“And though she but little, she is fierce”
– William Shakespeare – A Midsummer Night’s Dream
Common ways to treat
Marina Agafonov, a Registered Provisional Psychologist, is a specialist in women’s health, particularly dealing with postpartum depression and fertility issues. Marina wants her clients to know that they’re not alone when experiencing post-partum depression (PPD), and in fact, 10 to 20 per cent of women suffer from this common difficulty.
Studies also show that one of the most effective treatments of PPD is psychotherapy through interpersonal psychotherapy or cognitive behaviour therapy (CBT). Serenity Now normalizes the experience for you, and give you everyday coping tools to make your day more manageable.
Signs that women’s health counselling is for you…
- Difficulty bonding with your baby
- Depressed mood or severe mood swings
- Severe anxiety and panic attacks
- Withdrawing from friends and family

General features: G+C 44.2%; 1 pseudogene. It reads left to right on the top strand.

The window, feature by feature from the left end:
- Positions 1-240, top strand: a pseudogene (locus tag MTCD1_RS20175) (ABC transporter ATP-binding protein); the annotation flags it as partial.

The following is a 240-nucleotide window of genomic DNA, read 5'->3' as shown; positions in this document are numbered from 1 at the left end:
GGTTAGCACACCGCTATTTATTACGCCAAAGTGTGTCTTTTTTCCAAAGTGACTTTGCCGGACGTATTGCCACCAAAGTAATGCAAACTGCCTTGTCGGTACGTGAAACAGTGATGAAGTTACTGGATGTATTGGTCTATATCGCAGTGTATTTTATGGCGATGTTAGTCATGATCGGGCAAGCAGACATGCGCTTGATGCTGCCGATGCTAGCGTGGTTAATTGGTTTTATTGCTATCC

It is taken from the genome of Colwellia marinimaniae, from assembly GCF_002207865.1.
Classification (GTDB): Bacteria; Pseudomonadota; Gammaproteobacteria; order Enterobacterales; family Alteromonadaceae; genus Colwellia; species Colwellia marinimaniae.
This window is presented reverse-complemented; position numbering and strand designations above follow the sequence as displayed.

- Fear that you’re not a good mother
- Thoughts of harming your baby or yourself
- Excessive crying
- Feelings of guilt, anxiety and inadequacy
Great resource links
Women’s Health Strategy
The Women’s Health Strategy provides a framework for Health Canada to meet the health challenges of today and tomorrow for half of Canada’s population.
This resource can help reader get a better understanding of PPD, and a reassurance they are not the only women who have experienced it – through a series of real-life accounts.
This article gives several steps to overcome the stress or depression developed from infertility